(About this story: Author Austin Rutland conducted some interviews for this story in American Sign Language. Please note that Deaf with a capital “D” is commonly used to refer to people and communities that use American Sign Language as their primary language, while deaf with a lowercase “d” is used in correlation to auditory status and deaf/hard of hearing individuals that use English as their primary language.)
By Austin Rutland
Noah Hancock sits at the dining room table, piled high with food and decorations, during Christmas dinner with his family. The table is set for 10, and his mother, grandparents, aunts and uncles, and cousins begin to fill their plates with food.
As the rest of his family eats and chats, 16-year-old Noah’s eyes dart from person to person, trying to follow the conversation by lip reading. He furrows his brow and concentrates hard to catch what he can through the limited hearing from his cochlear implant, but the combination of multiple voices makes the conversation a blurred string of unrecognizable noises.
His family knows that he is deaf, but they sometimes forget to talk one by one to help him keep up. He can’t follow the fast-paced talkers in his family, and he struggles to make sense out of the cacophony of voices and other sounds.
Noah was born with hearing loss, and this confusion is a common occurrence for the only deaf member of the family. Exasperated, he looks down at his plate and eats in silence, feeling like the odd one out.
“Sometimes I try to follow the conversation, but I’m used to having to mind my own business and just eat,” Noah said. “At this point, that’s just how family events go for me.”
Noah is not the only child that grows up feeling left out of the loop.
According to the National Institute on Deafness and Other Communication Disorders, over 90 percent of deaf children are born to hearing parents. Parents of deaf or hard of hearing children must make the decision of whether to raise their children with English or American Sign Language (ASL) as their first language, and whether to send them to a mainstream public school or residential school for the deaf. This decision affects the future of their children in terms of their language acquisition, education, identity, and social skills.
Noah was 2 years old when a staff member at his daycare suggested to his mother, Tammy Hancock, that she should get him tested for hearing loss. The staff member noticed that he had balance problems and would not react when she clapped her hands behind him. Test results showed that Noah was hard of hearing. Tammy said she felt like it was the end of the world.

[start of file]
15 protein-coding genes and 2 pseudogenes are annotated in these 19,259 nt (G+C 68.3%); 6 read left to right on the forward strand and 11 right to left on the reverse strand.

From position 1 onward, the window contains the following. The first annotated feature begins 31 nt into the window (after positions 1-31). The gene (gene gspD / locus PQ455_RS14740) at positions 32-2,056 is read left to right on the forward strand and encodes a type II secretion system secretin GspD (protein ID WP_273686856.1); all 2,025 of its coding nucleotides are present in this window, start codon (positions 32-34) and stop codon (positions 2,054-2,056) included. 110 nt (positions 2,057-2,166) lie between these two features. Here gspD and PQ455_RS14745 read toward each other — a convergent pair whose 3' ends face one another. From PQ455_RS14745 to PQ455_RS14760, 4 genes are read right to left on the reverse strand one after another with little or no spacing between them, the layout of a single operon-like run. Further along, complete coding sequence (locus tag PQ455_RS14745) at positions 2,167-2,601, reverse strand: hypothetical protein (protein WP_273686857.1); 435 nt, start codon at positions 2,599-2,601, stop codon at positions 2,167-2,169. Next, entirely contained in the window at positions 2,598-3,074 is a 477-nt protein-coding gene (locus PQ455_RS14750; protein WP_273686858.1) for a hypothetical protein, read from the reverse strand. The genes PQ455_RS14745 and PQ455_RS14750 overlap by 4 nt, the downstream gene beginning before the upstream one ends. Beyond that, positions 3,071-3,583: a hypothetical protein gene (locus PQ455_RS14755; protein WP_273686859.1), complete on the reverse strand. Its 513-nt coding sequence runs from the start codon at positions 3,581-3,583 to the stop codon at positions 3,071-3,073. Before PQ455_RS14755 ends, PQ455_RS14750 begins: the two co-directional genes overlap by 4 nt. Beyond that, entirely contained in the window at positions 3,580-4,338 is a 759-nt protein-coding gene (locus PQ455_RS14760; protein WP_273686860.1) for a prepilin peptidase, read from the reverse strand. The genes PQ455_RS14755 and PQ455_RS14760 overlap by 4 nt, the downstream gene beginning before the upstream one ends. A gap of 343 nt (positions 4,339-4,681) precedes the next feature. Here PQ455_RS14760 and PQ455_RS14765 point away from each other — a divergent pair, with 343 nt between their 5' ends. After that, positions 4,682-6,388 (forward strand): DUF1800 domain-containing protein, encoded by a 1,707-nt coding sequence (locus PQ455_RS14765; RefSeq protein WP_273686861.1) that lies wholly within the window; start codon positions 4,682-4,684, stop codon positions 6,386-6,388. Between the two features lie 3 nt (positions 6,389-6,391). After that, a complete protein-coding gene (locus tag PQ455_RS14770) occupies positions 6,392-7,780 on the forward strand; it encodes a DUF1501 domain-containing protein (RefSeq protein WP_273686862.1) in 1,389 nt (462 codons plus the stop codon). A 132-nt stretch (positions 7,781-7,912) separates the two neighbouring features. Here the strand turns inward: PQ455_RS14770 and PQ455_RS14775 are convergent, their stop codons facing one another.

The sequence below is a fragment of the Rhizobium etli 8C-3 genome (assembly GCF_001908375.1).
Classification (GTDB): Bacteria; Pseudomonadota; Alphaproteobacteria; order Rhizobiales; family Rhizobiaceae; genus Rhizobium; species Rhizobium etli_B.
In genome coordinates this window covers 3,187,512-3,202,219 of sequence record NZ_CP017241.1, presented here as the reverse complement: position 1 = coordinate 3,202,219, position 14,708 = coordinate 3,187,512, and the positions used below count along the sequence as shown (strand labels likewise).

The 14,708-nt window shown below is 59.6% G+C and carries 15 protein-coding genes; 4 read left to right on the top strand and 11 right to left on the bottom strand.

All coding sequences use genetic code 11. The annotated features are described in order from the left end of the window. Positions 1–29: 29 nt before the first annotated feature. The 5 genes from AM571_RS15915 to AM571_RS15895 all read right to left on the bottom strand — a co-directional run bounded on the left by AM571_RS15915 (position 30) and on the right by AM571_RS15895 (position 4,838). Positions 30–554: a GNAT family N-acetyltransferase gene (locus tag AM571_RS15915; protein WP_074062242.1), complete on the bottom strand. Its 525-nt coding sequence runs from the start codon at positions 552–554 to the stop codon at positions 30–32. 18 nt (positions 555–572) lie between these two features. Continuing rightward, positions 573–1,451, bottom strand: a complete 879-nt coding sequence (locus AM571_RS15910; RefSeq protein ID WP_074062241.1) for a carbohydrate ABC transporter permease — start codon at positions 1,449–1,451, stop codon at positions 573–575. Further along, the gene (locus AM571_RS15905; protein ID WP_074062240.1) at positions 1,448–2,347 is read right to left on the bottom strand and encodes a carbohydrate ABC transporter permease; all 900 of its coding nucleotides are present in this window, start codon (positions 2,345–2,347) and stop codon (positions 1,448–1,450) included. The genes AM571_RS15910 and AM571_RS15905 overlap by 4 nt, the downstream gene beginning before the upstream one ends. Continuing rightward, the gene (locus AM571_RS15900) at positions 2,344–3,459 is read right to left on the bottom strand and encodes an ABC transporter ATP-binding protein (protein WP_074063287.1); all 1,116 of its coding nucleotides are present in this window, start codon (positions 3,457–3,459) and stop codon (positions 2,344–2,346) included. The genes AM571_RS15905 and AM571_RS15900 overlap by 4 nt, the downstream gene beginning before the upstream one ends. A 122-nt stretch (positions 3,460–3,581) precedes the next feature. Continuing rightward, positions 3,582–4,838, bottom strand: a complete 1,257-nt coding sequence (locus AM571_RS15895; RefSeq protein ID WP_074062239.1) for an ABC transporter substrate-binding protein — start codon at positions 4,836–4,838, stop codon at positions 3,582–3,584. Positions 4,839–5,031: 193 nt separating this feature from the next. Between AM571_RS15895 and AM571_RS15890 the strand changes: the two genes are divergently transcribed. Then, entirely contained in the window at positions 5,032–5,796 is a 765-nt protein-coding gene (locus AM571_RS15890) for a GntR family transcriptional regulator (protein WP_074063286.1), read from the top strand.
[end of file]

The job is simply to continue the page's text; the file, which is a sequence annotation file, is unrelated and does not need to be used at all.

“I was devastated,” she said. “It was a crushing blow. Traumatic actually.”
Tammy sought out help from speech language pathologists and audiologists to help her decide how to move forward with Noah’s language acquisition and education, but they gave her no information related to sign language or Deaf schools.
“The audiologists didn’t really push ASL,” she said. “It just wasn’t talked about. They talked about getting fitted for hearing aids, but nothing about sign language.”
Experts agree that early intervention is key for a deaf or hard of hearing child’s language acquisition. But some studies show that there is a lack of ASL education in the speech pathology field for parents of deaf and hard of hearing children.
A study from Oxford University showed that only 30 percent of early intervention programs have an educator for the deaf or related expert on staff.
However, Dr. Jo Shackelford, a speech language pathologist and coordinator of the Pre-SLP program at Western Kentucky University, says that professionals in the field do learn material related to sign language and are trained to consider several factors when consulting parents of a deaf or hard of hearing child.
These factors include the severity of hearing loss, hearing status of the parents, geographic availability of programs and providers, and the goals of the family, Shackelford said.
But she said she thinks that the field is moving toward a bilingual approach and encouraging the use of both ASL and English, depending on the family’s circumstances.
“I would hope that SLPs in the current time would have moved beyond the tendency of previous generations of health professionals to prescribe a solution (speaking only or ASL only) without inclusion of these factors and the input of the family,” Shackelford said.